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Origins


As the world begins to truly reckon with the immensity of the threat, and our movement grows to the scale of the problem, we ask ourselves what could move millions of us through our fear and grief and into action? What, in a word, is the Climate Justice movement's equivalent of the AIDS Memorial Quilt? Our answer: The Climate Ribbon — a massive public art installation and ritual space to grieve all that we stand to lose to Climate Chaos.

On September 21st, 2014, as the United Nations prepared to meet for yet another summit on climate change to produce yet another hollow treaty, over 400,000 people converged in New York City for what was the largest march against Climate Chaos in world history. The launch of the Climate Ribbon was the culminating art installation at the People’s Climate March: a Tree of Life sculpture hung with thousands of ribbons telling stories about everything we most cherish that Climate Chaos threatens to wipe away: The Gulf Coast, next year’s harvest, the future of our children’s children, the bees, clean air and water…

The Climate Ribbon project invites people around the country, and the world, to share these stories and thread them together. Collectively, these ribbons compose a kind of “people’s treaty,” inspired in part by Northeastern Native American quahog and whelk shell wampum belts that signify the mutual exchange of trust that takes place when commitments are made between peoples. 

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Origins


As the world begins to truly reckon with the immensity of the threat, and our movement grows to the scale of the problem, we ask ourselves what could move millions of us through our fear and grief and into action? What, in a word, is the Climate Justice movement's equivalent of the AIDS Memorial Quilt? Our answer: The Climate Ribbon — a massive public art installation and ritual space to grieve all that we stand to lose to Climate Chaos.

On September 21st, 2014, as the United Nations prepared to meet for yet another summit on climate change to produce yet another hollow treaty, over 400,000 people converged in New York City for what was the largest march against Climate Chaos in world history. The launch of the Climate Ribbon was the culminating art installation at the People’s Climate March: a Tree of Life sculpture hung with thousands of ribbons telling stories about everything we most cherish that Climate Chaos threatens to wipe away: The Gulf Coast, next year’s harvest, the future of our children’s children, the bees, clean air and water…

The Climate Ribbon project invites people around the country, and the world, to share these stories and thread them together. Collectively, these ribbons compose a kind of “people’s treaty,” inspired in part by Northeastern Native American quahog and whelk shell wampum belts that signify the mutual exchange of trust that takes place when commitments are made between peoples.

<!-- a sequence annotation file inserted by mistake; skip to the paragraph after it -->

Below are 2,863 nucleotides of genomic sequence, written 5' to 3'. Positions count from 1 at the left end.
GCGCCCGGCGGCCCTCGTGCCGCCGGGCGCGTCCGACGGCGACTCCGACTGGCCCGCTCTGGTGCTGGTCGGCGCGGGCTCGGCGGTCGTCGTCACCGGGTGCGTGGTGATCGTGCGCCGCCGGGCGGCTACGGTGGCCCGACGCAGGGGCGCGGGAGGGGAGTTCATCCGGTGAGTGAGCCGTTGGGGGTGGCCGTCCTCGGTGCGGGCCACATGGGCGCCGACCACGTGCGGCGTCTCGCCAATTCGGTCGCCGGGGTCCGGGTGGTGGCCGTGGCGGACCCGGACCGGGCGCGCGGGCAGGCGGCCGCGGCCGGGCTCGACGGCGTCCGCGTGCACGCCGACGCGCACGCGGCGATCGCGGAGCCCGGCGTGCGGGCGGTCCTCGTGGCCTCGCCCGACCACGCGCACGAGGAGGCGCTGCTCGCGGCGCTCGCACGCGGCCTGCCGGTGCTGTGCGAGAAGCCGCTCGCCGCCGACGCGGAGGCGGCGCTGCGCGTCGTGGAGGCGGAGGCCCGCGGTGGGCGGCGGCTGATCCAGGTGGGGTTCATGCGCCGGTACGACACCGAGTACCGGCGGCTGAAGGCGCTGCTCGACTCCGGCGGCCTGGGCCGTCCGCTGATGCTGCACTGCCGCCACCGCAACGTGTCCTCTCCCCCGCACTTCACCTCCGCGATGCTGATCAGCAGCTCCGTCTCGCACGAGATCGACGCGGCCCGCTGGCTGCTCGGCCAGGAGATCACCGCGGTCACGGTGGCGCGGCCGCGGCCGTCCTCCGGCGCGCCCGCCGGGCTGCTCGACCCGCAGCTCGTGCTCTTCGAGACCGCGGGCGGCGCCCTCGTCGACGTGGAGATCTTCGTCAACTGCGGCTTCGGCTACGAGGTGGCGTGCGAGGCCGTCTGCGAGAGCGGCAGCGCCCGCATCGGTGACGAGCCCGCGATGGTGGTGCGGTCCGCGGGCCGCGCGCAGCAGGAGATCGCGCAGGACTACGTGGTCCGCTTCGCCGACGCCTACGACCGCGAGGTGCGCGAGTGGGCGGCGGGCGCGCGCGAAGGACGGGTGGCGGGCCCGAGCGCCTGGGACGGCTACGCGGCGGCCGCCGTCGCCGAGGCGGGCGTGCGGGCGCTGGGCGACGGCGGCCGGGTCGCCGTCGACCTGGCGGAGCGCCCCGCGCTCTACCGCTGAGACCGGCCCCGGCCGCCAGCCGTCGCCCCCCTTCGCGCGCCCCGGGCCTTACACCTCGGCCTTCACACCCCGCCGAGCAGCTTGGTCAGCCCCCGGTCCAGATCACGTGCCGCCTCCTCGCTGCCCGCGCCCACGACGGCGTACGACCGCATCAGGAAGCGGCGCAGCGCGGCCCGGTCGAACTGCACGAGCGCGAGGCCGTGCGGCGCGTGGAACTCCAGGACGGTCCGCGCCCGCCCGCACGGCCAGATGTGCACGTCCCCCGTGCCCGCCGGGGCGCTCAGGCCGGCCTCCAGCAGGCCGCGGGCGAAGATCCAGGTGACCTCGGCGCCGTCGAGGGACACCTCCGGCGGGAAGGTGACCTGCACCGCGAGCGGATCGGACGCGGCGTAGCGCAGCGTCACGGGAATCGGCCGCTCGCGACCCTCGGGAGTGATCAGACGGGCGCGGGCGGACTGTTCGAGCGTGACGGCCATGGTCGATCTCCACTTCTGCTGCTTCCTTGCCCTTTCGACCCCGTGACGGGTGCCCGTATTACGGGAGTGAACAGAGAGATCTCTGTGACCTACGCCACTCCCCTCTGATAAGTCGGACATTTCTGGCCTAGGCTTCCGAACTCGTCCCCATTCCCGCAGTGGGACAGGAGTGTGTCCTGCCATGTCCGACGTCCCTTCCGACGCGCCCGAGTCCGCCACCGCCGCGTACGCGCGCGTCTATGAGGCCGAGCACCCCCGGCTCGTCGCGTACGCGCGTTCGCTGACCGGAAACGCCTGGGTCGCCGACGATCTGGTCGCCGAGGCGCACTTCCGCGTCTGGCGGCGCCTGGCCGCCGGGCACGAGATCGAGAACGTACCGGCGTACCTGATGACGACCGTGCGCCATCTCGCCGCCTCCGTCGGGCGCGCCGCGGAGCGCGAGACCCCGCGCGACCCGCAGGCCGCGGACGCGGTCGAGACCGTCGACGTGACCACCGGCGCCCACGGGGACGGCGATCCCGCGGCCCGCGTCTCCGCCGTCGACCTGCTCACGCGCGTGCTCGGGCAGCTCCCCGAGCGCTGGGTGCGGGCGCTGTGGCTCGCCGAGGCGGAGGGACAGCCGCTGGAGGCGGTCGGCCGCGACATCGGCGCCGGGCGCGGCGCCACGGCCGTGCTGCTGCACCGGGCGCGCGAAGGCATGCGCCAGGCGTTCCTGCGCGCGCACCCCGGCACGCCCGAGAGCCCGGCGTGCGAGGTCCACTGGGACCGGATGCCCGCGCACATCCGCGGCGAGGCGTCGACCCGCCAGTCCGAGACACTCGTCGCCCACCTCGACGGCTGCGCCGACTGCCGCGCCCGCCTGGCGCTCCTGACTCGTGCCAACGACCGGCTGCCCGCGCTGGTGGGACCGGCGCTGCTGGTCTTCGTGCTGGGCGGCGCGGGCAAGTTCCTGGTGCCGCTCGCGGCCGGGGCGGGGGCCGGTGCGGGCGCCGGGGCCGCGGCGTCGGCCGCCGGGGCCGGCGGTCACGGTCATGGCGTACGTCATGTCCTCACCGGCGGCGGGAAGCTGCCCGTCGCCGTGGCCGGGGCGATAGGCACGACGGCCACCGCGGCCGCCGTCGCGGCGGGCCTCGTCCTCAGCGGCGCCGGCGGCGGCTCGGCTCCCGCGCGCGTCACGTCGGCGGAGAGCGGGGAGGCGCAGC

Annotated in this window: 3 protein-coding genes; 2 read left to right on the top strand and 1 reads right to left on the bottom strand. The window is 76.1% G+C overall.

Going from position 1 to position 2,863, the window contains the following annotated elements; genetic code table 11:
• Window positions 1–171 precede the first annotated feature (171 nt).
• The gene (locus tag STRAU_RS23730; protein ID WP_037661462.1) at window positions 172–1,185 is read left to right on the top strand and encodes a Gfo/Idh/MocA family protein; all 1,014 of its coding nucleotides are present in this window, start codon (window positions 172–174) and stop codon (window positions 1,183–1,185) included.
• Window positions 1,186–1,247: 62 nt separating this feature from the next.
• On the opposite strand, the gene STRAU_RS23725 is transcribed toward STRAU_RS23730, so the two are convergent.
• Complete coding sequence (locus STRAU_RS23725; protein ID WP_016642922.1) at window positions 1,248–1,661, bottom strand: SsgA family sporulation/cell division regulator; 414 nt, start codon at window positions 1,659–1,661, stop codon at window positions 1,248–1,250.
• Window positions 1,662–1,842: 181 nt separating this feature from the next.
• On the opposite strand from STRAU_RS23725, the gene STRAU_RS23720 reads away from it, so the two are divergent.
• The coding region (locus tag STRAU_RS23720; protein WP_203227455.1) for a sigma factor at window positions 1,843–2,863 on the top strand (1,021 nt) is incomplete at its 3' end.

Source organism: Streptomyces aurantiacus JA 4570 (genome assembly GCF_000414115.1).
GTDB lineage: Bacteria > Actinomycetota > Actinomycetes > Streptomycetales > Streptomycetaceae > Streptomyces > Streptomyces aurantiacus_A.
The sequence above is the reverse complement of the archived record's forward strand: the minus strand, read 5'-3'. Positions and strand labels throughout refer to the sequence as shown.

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The Team


Project Designers
Gan Golan: Visual Artist & Organizer; most recently designer of the ONE NYC FOR ALL OF US project. 
Andrew Boyd: Creative Interventionist; co-founder of Beautiful Trouble & Billionaires for Bush.
Rae Abileah: Social change strategist, community organizer, and ritual designer. Former co-director of CODEPINK; former Training Director at Beautiful Trouble. 

Kate McNeely: Storyteller. Founding member of People’s Climate Arts, Rising Tide NYC, 5 Borough Ladies Arm Wrestling/New Orleans Ladies Arm Wrestling, White Noise NYC.

Andy Wanning: Project coordinator. Former UN Representative, Tribal Link Foundation.

Paris Team
Sandrine Catteau: Organizer, Member of Pour Le Collectif Climat des Lilas
David Ledorze: Artist, Member of Pour Le Collectif Climat des Lilas

The Team


Project Designers
Gan Golan: Visual Artist & Organizer; most recently designer of the ONE NYC FOR ALL OF US project. 
Andrew Boyd: Creative Interventionist; co-founder of Beautiful Trouble & Billionaires for Bush.
Rae Abileah: Social change strategist, community organizer, and ritual designer. Former co-director of CODEPINK; former Training Director at Beautiful Trouble. 

Kate McNeely: Storyteller. Founding member of People’s Climate Arts, Rising Tide NYC, 5 Borough Ladies Arm Wrestling/New Orleans Ladies Arm Wrestling, White Noise NYC.

Andy Wanning: Project coordinator. Former UN Representative, Tribal Link Foundation.

Paris Team
Sandrine Catteau: Organizer, Member of Pour Le Collectif Climat des Lilas
David Ledorze: Artist, Member of Pour Le Collectif Climat des Lilas

Advisory Circle


Alli Chagi-Starr: Creative changemaker, Fellowship Director for BALLE, co-founder of Art and Revolution, Dancers Without Borders, and myriad other arts activist and movement building initiatives.  
Betsy Richards: Senior Creative Fellow at The Opportunity Agenda and enrolled member of the Cherokee Nation of Oklahoma.
Bryan Welch: Educator in residence at Lower East Side Girls Club in NYC.